"The UK Borders Bill will give immigration officers vital new powers to do their job better, to secure our borders, tackle the traffickers and shut down illegal working. It will build on existing legislation and commitments made by John Reid last summer to overhaul our immigration system.

"We estimate that a significant proportion of illegal immigration is in the hands of organised crime - the measures announced today will help disrupt those networks and ensure the UK becomes a more hostile environment for those abusing our laws.

"In the last six months I have met hundreds of front line staff and these are the measures they say they need. They don't stand alone. They are part of a radical shake-up of immigration, which includes £100m extra for enforcement, new technology to count people in and out of Britain and new biometric ID cards for foreign nationals."

In announcing today's measures the Home Office is delivering on promises made by the Home Secretary John Reid in his review of the Immigration and Nationality Directorate (IND) which, on 1 April, will become the new Border and Immigration Agency and comes as immigration officers across Britain begin trials of their new uniform.

The UK Borders Bill will receive its second reading in the House of Commons on 5 February.

Notes to editors1. The UK Borders Bill can be found at:

2. Under new procedures members of the public will now be able to submit evidence to Parliament on some new bills. The UK Borders Bill will be committed to a Public Bill Committee for consideration. Public Bill Committees can receive written submissions from outside organisations and individuals regarding the substance of the Bill. Submissions sent to the Department will not be accepted as evidence. Submissions should ideally be sent by the time of the Bill's Second Reading in order to inform the Committee's proceedings, including any oral evidence sessions it decides to hold. Submissions should be sent to the House of Commons Scrutiny Unit, which can also give advice in submitting evidence. Contact details are as follows:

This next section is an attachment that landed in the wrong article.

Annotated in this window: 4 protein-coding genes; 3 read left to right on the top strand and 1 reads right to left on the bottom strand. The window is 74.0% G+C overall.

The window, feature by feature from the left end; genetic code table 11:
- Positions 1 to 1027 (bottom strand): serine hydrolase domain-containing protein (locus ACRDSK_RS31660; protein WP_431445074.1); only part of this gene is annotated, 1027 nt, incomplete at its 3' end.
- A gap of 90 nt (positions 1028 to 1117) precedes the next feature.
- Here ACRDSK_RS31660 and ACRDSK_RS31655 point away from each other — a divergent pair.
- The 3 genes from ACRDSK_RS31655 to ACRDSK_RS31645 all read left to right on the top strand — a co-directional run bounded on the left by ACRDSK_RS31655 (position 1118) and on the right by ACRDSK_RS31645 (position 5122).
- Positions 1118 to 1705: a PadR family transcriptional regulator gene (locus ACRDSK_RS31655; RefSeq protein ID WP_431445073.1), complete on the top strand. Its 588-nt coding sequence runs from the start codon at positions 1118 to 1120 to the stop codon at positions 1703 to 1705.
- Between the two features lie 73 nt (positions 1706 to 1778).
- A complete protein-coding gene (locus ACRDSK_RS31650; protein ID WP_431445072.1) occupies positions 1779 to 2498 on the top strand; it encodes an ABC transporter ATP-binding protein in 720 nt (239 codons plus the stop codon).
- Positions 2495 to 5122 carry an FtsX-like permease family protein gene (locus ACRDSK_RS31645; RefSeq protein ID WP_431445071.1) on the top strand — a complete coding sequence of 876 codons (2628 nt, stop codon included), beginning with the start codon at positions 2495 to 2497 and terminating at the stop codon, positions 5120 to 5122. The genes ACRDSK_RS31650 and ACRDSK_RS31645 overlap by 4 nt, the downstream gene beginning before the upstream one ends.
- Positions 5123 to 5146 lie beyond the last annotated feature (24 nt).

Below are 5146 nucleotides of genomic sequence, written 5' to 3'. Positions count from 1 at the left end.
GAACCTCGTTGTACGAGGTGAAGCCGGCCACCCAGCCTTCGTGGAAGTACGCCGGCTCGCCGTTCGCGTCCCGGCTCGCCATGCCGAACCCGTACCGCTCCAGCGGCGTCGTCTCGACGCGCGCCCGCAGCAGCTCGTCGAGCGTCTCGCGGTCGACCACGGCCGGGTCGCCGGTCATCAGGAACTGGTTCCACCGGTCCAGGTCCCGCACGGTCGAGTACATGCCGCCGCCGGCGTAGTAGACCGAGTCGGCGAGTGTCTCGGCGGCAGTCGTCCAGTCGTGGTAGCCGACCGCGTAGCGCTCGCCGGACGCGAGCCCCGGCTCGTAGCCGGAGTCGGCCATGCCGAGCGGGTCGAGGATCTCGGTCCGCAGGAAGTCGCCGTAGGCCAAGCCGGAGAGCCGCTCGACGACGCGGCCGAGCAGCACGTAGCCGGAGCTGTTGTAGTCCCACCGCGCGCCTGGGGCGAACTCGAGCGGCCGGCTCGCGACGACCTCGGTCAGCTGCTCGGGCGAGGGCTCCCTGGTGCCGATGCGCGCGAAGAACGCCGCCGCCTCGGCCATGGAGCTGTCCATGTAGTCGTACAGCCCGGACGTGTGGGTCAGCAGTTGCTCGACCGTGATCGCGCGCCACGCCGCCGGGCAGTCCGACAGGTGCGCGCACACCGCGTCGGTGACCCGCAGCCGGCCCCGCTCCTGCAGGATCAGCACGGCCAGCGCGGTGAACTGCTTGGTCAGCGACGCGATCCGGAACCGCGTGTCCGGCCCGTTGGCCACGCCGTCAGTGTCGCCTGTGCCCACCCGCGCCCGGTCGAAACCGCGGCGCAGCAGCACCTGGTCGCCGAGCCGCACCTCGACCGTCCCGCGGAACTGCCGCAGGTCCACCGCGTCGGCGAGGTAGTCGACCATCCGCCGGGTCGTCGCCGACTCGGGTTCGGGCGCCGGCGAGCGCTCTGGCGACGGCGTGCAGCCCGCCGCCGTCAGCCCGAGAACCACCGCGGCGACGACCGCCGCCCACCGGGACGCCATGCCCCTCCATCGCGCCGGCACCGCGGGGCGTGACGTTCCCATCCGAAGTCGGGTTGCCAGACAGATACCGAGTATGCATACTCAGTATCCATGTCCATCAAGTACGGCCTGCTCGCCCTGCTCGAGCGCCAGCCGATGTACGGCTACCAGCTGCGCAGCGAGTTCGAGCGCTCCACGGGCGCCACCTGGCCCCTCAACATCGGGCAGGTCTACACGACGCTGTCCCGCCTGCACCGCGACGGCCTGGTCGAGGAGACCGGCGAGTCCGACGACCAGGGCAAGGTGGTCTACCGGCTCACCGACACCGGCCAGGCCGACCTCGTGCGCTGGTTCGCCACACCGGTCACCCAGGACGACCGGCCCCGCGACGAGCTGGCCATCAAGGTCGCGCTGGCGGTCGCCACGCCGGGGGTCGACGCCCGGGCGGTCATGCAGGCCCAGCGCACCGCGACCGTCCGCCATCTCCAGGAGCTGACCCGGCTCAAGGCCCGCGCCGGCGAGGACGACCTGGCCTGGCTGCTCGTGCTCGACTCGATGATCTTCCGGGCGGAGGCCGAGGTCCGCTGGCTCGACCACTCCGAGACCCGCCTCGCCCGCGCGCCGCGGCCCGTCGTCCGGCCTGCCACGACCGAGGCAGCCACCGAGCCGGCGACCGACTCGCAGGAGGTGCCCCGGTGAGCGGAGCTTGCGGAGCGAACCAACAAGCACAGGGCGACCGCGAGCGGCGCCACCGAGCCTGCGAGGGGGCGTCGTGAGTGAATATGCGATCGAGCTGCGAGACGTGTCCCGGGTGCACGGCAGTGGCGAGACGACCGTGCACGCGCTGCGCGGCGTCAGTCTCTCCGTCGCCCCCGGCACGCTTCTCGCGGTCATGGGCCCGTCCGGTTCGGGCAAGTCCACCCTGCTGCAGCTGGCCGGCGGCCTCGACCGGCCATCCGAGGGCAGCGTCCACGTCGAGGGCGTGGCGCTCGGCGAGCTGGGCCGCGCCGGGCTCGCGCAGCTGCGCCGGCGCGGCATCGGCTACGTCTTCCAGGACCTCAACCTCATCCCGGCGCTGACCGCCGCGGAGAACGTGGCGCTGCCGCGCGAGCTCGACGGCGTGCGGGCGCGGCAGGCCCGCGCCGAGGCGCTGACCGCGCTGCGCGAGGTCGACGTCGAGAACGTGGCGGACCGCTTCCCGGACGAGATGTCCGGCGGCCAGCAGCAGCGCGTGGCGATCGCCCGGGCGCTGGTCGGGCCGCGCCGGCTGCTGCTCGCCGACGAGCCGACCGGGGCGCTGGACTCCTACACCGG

Telephone: 020 7219 8383/8387/8370e-mail : 020 7219 8381

By post: Charlotte Littleboy, Deputy Head (Legislation), Scrutiny Unit, 7 Millbank, LONDON, SW1P 3JA"

3. On 22 January a total of 80 immigration officers at Glasgow, Heathrow and Stansted airports and Poole sea port began trials of new uniforms. Making immigration officers more visible at the UK border was announced in the Review of the Immigration and Nationality Directorate by John Reid in July 2006. The trial will last for four weeks.

4. In its Borders Immigration and Identity Action Plan published in December 2006 the Home Office set out how biometrics and border control technology could continue to offer important benefits for the UK public. See Home Office press notice 185/2006 at:

5. For information on the IND Review which set out a number of measures, which will be taken forward in the UK Borders Bill see Home Office press notice 108/2006 at:

6. In the IND Review the Home Secretary announced that the Directorate would become an agency - working as a shadow agency from April 2007. The IND will also take the new title of Border and Immigration Agency.

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Home Office